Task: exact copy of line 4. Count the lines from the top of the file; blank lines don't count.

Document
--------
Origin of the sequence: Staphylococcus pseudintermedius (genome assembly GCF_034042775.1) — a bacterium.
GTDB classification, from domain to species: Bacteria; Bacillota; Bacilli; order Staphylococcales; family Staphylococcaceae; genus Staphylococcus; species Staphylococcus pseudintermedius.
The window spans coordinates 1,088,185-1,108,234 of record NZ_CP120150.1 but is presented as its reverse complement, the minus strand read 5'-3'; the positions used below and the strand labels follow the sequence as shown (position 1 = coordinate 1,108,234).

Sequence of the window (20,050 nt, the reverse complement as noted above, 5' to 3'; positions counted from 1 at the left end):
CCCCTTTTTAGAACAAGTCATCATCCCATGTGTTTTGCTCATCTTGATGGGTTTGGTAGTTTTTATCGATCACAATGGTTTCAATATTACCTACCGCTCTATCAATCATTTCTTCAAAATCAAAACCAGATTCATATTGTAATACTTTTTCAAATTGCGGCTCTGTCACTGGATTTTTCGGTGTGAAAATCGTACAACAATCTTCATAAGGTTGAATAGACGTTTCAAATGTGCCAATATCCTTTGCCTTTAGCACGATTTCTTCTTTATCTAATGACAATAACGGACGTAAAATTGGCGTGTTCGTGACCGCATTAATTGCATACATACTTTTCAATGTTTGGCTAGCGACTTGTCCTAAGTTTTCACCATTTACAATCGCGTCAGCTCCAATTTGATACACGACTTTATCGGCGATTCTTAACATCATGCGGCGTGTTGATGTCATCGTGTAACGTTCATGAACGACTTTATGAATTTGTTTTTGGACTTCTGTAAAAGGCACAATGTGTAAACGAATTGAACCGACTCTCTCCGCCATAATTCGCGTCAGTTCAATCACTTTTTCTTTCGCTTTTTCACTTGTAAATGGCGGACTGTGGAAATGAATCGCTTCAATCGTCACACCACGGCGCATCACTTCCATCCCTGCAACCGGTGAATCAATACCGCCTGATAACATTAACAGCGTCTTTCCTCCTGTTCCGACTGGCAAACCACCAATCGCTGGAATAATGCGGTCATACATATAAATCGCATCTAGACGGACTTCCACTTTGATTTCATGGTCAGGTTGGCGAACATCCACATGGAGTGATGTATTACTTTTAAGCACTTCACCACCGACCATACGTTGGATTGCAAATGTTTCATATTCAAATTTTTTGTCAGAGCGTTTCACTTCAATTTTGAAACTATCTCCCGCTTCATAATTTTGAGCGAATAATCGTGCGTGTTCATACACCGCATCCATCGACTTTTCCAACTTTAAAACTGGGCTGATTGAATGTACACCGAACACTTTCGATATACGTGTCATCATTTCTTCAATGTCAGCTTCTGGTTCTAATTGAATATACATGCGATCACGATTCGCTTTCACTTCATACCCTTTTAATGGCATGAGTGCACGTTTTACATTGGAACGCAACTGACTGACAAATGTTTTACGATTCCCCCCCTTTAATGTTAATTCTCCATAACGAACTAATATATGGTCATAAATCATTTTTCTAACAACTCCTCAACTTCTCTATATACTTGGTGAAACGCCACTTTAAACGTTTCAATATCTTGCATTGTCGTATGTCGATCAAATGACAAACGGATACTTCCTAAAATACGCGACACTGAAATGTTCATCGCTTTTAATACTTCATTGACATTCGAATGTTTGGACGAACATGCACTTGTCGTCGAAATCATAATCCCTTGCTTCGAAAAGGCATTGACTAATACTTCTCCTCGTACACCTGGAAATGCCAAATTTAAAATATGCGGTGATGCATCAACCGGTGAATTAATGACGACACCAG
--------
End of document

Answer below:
Sequence of the window (20,050 nt, the reverse complement as noted above, 5' to 3'; positions counted from 1 at the left end):